Articoli e pubblicazioni interRAI IT

Inappropriate Drugs in Elderly Patients with Severe Cognitive Impairment: Results from the Shelter Study

Autore: Colloca et al. (2012)

Giuseppe Colloca, Matteo Tosato, Davide L. Vetrano, Eva Topinkova, Daniela Fialova, Jacob Gindin, Henriette G van der Roest, Francesco Landi, Rosa Liperoti, Roberto Bernabei, Graziano Onder, for the SHELTER project.

Summary

Background: It has been estimated that Nursing Home (NH) residents with impaired cognitive status receive an average of seven  to  eight  drugs  daily. The  aim  of  this  study  was  to  determine  prevalence  and  factors  associated  with  use  of inappropriate drugs in elderly patients with severe cognitive impairment living in NH in Europe.

Methods: Cross-sectional data from a sample of 1449 NH residents with severe cognitive impairment, participating in the Services and Health for Elderly in Long TERm care (SHELTER) study were analysed. Inappropriate drug use was defined as the use of drugs classified as rarely or never appropriate in patients with severe cognitive impairment based on the Holmes criteria published in 2008.

Results: Mean age of participating residents was 84.268.9 years, 1087 (75.0%) were women. Inappropriate drug use was observed in 643 (44.9%) residents. Most commonly used inappropriate drugs were lipid-lowering agents (9.9%), antiplatelet agents (excluding Acetylsalicylic Acid – ASA –) (9.9%), acetylcholinesterase, inhibitors (7.2%) and antispasmodics (6.9%). Inappropriate drug use was directly associated with specific diseases including diabetes (OR 1.64; 95% CI 1.21–2.24), heart failure (OR 1.48; 95% CI 1.04–2.09), stroke (OR 1.43; 95% CI 1.06–1.93), and recent hospitalization (OR 1.69; 95% CI 1.20–2.39). An inverse relation was shown between inappropriate drug use and presence of a geriatrician in the facility (OR 0.55; 95% CI 0.39–0.77).

Conclusion: Use of inappropriate drugs is common among older EU NH residents. Determinants of inappropriate drug use include comorbidities and recent hospitalization. Presence of a geriatrician in the facility staff is associated with a reduced rate of use of these medications.

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Assessment of nursing home residents in Europe: the Services and Health for Elderly in Long TERm care (SHELTER) study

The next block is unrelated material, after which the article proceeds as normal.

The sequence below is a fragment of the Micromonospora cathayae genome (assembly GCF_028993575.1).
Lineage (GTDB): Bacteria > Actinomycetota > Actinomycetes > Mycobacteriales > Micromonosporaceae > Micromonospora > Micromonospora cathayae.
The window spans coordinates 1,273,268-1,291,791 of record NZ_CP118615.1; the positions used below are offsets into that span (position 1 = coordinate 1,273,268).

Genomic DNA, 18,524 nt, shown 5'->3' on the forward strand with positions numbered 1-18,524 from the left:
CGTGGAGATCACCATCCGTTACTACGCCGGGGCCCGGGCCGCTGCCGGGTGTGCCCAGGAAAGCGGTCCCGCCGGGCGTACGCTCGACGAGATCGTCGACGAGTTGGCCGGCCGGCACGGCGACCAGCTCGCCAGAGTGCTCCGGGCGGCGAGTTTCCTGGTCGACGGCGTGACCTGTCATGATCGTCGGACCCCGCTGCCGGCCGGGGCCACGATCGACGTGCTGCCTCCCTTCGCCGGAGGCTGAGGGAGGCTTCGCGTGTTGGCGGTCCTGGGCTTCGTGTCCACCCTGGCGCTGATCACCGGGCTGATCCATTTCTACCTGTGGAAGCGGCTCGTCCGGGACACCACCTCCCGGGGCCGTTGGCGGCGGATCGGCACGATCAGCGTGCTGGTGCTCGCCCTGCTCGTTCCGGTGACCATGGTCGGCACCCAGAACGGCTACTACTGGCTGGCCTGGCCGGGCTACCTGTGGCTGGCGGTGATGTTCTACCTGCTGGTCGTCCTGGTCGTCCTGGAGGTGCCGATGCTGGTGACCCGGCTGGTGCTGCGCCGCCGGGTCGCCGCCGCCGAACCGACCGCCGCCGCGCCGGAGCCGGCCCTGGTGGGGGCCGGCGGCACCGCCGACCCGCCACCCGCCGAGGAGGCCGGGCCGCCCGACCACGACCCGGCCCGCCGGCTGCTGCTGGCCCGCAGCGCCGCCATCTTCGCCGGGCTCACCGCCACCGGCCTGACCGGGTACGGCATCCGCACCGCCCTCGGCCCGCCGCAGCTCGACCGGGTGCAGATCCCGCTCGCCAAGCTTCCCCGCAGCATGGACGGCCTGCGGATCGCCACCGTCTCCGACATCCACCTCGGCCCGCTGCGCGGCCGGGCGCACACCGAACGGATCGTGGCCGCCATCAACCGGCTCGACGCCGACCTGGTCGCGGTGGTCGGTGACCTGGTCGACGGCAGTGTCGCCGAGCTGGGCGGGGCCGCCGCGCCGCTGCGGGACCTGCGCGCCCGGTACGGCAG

Autore: Onder et al. (2012)

Graziano Onder, Iain Carpenter, Harriet Finne-Soveri, Jacob Gindin, Dinnus Frijters, Jean Claude Henrard, Thorsten Nikolaus, Eva Topinkova, Matteo Tosato, Rosa Liperoti, Francesco Landi, Roberto Bernabei, for the SHELTER project.

Summary

Background: Aims of the present study are the following: 1. to describe the rationale and methodology of the Services and Health for Elderly in Long TERm care (SHELTER) study, a project funded by the European Union, aimed at implementing the interRAI instrument for Long Term Care Facilities (interRAI LTCF) as a tool to assess and gather uniform information about nursing home (NH) residents across different h alth systems in European countries; 2. to present the results about the test-retest and inter-rater reliability of the interRAI LTCF instrument translated into the languages of participating countries; 3 to illustrate the characteristics of NH residents at study entry.

Methods: A 12 months prospective cohort study was conducted in 57 NH in 7 EU countries (Czech Republic, England, Finland, France, Germany, Italy, The Netherlands) and 1 non EU country (Israel). Weighted kappa coefficients were used to evaluate the reliability of interRAI LTCF items.

Results: Mean age of 4156 residents entering the study was 83.4 ± 9.4 years, 73% were female. ADL disability and cognitive impairment was observed in 81.3% and 68.0% of residents, respectively. Clinical complexity of residents was confirmed by a high prevalence of behavioral symptoms (27.5% of residents), falls (18.6%), pressure ulcers (10.4%), pain (36.0%) and urinary incontinence (73.5%). Overall, 197 of the 198 the items tested met or exceeded standard cut-offs for acceptable test-retest and inter-rater reliability after translation into the target languages.

Conclusions: The interRAI LTCF appears to be a reliable instrument. It enables the creation of databases that can be used to govern the provision of long-term care across different health systems in Europe, to answer relevant research and policy questions and to compare characteristics of NH residents across countries, languages and cultures.

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